Philippines, typhoon, Hagupit, rebuild, Jason Strother

Typhoon Hagupit slammed into the central Philippines’ east coast this month, knocking out power and toppling trees in a region still haunted by the massive death and destruction wrought by a monster storm last year.

The city of Tacloban, which bore the brunt of last year's powerful Super Typhoon Haiyan, has emerged from the storm relatively unscathed. As Jason strother reports residents of one waterfront village have rebuilt their homes even though it’s now illegal to live there.  And another deadly storm isn’t their only concern.
 
When Typhoon Haiyan, known here as Yolanda, hit the bayside village of Anibong, it created a title surge that seemed more like a tsunami.

27 residents died here. And the survivors lost everything.
 
Wana Eustrie’s home was wiped away by the floodwaters. 

Now all that’s left is rubble in the spot where her home once stood.
 
“My family was warned before the typhoon hit that we needed to go to an evacuation center. After Yolanda, we stayed in the evacuation center for a week and then went to Cebu. When we came back, we saw that our home was destroyed.”
 
Like the rest of Anibong’s few hundred residents, Eustrie rebuilt her makeshift home in what’s now become a government designated no-dwelling zone.

It’s located within 40-meters from the waterfront.

She says she knows its illegal to live here but she had no other choice....
 
“We rebuilt our home here, because we don’t know where else to go. We want to still live here. It’s because it’s so close to where we work.   My husband and I rely on his work here.  If we relocated to another area there is no guarantee that we’ll find work there.”
 
Some locals say the government is to blame for this situation.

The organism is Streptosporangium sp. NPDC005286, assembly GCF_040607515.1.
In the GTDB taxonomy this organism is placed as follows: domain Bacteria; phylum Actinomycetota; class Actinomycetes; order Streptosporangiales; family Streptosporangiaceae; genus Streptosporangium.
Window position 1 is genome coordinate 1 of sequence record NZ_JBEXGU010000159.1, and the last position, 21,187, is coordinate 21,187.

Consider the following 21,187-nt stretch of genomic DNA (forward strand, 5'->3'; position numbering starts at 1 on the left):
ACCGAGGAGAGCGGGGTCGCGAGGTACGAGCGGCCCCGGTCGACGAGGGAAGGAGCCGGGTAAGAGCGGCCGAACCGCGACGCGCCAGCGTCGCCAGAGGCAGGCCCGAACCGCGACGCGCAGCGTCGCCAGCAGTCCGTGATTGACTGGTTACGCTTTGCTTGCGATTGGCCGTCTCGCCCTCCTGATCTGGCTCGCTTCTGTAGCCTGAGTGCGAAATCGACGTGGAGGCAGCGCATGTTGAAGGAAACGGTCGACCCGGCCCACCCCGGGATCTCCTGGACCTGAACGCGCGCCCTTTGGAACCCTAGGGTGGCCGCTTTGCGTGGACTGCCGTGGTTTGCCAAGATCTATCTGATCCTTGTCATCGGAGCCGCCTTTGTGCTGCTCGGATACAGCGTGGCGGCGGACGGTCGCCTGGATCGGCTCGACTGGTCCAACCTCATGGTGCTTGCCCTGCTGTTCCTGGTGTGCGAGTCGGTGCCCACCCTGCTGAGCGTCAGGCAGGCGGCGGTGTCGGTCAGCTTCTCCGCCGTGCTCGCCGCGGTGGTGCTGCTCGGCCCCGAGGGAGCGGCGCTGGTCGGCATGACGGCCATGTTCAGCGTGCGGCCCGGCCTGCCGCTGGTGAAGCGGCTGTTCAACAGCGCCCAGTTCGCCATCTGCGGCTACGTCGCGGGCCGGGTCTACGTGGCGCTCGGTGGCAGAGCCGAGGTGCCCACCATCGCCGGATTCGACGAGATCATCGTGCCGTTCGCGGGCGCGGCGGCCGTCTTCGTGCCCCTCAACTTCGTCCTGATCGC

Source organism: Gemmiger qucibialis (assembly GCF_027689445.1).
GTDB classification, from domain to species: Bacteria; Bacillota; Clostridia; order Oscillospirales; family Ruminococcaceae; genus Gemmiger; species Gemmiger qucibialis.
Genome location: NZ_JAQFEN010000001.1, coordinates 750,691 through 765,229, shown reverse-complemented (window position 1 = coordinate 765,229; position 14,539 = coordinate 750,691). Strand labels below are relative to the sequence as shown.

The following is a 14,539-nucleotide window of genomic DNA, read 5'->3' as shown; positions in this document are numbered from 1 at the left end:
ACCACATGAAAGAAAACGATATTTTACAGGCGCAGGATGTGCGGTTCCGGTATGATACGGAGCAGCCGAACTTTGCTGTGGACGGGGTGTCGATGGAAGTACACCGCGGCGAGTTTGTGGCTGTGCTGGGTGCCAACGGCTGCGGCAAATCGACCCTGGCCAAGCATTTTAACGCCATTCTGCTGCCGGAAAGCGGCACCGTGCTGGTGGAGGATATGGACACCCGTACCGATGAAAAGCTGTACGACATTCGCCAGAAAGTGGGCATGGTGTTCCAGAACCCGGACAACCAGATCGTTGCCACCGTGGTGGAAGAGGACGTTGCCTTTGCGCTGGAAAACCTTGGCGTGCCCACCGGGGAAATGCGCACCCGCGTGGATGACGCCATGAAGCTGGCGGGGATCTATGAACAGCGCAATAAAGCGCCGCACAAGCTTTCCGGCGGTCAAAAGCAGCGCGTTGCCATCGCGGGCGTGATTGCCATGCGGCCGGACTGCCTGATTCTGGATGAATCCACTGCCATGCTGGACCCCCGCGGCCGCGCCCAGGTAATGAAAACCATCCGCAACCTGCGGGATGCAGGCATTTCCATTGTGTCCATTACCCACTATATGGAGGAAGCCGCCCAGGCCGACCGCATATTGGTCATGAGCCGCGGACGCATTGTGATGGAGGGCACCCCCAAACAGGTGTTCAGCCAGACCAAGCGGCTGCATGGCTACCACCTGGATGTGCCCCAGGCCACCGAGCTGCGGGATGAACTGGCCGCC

Chat Bactol is the Anibong village leader. She says the officials haven’t come through with their pledge to build more houses on higher ground.
 
“It’s dangerous!  It’s too near the sea.  We don’t want another Yolanda. We need to be relocated.  Since the government hasn’t built houses for all of us, of course we’re not priority.”
 
Complicating Anibong’s predicament are 3 giant cargo ships that have been washed up on land ever since November’s typhoon
 
“What I want is to get these ships as soon as possible.  Or cut them off into pieces.”
 
A moving crew has been called in to get one of the boats, the freighter the Eva Jocelyn, back to where it belongs.

But the team’s captain Ronnie Arevalo says his men can’t get the job done at the moment.
 
“We’ve been doing the best we can to get the work done as soon as possible but we have to hold off temporarily.  There’s a dispute between the owner and the captain of this boat that’s forced us to stop our work.”
 
Arevalo explains the plan is to put the ship on top of rollers and use a push and pull system to move the Eva Jocelyn back into the water.

But to do that, some of the homes that have been rebuilt since the typhoon will have to come down again.
 
“Seven or six homes might be effected if the boat is brought back to the sea. Being a contractor for many years, I can assure the people this will be safe.  We have already studied everything on how this boat will be brought back to the sea.  I have held meetings with my boss and superiors on making this safe as possible.”

Anibong village leader, Chat Bactol says that if the boat ever does make it back into the sea, she’s at least won some compensation from the ship’s owner for residents that will be displaced.
 
“They will pay for the labor of the rebuilding of their houses.”
 
One of those residents  who will have to start all over again if the boat is moved is Wana Eustrie. 

Her new home is right in between the Eva Jocelyn and the bay.
 
“We’re confused about what to do because the boat needs to be returned back to the sea. We ‘ve already had to rebuild once. We can’t deny that we are all suffering difficulties now, my family my neighbors.  But we are moving on, we are just happy to be alive. I think our biggest concern is being kicked out of here by the government.”
 
All Eustrie and other villagers can do now is hope their homes aren’t taken away by the government, another typhoon or a giant boat.

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